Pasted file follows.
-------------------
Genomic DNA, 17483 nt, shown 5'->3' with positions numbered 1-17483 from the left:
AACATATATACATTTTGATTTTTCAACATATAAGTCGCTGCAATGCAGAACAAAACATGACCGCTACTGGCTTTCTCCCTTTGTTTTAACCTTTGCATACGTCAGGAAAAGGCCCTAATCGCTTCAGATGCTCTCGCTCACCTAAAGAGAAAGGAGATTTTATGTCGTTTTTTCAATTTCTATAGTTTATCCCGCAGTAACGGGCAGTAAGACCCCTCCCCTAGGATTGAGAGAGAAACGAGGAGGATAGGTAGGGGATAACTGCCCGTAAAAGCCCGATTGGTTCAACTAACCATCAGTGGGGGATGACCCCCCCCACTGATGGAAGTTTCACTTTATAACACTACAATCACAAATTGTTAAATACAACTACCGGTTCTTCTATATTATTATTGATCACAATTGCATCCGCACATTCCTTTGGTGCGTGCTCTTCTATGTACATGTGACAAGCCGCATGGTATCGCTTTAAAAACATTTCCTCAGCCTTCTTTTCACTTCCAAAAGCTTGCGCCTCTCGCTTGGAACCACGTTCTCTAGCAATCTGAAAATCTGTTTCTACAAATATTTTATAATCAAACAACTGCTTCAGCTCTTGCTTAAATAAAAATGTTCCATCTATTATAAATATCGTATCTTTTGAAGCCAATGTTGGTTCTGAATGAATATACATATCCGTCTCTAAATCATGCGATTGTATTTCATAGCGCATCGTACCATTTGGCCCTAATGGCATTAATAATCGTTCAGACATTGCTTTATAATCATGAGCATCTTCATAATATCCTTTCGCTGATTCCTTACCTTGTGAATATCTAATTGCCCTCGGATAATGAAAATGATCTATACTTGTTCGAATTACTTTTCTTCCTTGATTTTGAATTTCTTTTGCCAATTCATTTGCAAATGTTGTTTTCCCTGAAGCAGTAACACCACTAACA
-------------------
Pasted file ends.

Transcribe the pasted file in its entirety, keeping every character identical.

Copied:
Genomic DNA, 17483 nt, shown 5'->3' with positions numbered 1-17483 from the left:
AACATATATACATTTTGATTTTTCAACATATAAGTCGCTGCAATGCAGAACAAAACATGACCGCTACTGGCTTTCTCCCTTTGTTTTAACCTTTGCATACGTCAGGAAAAGGCCCTAATCGCTTCAGATGCTCTCGCTCACCTAAAGAGAAAGGAGATTTTATGTCGTTTTTTCAATTTCTATAGTTTATCCCGCAGTAACGGGCAGTAAGACCCCTCCCCTAGGATTGAGAGAGAAACGAGGAGGATAGGTAGGGGATAACTGCCCGTAAAAGCCCGATTGGTTCAACTAACCATCAGTGGGGGATGACCCCCCCCACTGATGGAAGTTTCACTTTATAACACTACAATCACAAATTGTTAAATACAACTACCGGTTCTTCTATATTATTATTGATCACAATTGCATCCGCACATTCCTTTGGTGCGTGCTCTTCTATGTACATGTGACAAGCCGCATGGTATCGCTTTAAAAACATTTCCTCAGCCTTCTTTTCACTTCCAAAAGCTTGCGCCTCTCGCTTGGAACCACGTTCTCTAGCAATCTGAAAATCTGTTTCTACAAATATTTTATAATCAAACAACTGCTTCAGCTCTTGCTTAAATAAAAATGTTCCATCTATTATAAATATCGTATCTTTTGAAGCCAATGTTGGTTCTGAATGAATATACATATCCGTCTCTAAATCATGCGATTGTATTTCATAGCGCATCGTACCATTTGGCCCTAATGGCATTAATAATCGTTCAGACATTGCTTTATAATCATGAGCATCTTCATAATATCCTTTCGCTGATTCCTTACCTTGTGAATATCTAATTGCCCTCGGATAATGAAAATGATCTATACTTGTTCGAATTACTTTTCTTCCTTGATTTTGAATTTCTTTTGCCAATTCATTTGCAAATGTTGTTTTCCCTGAAGCAGTAACACCACTAACA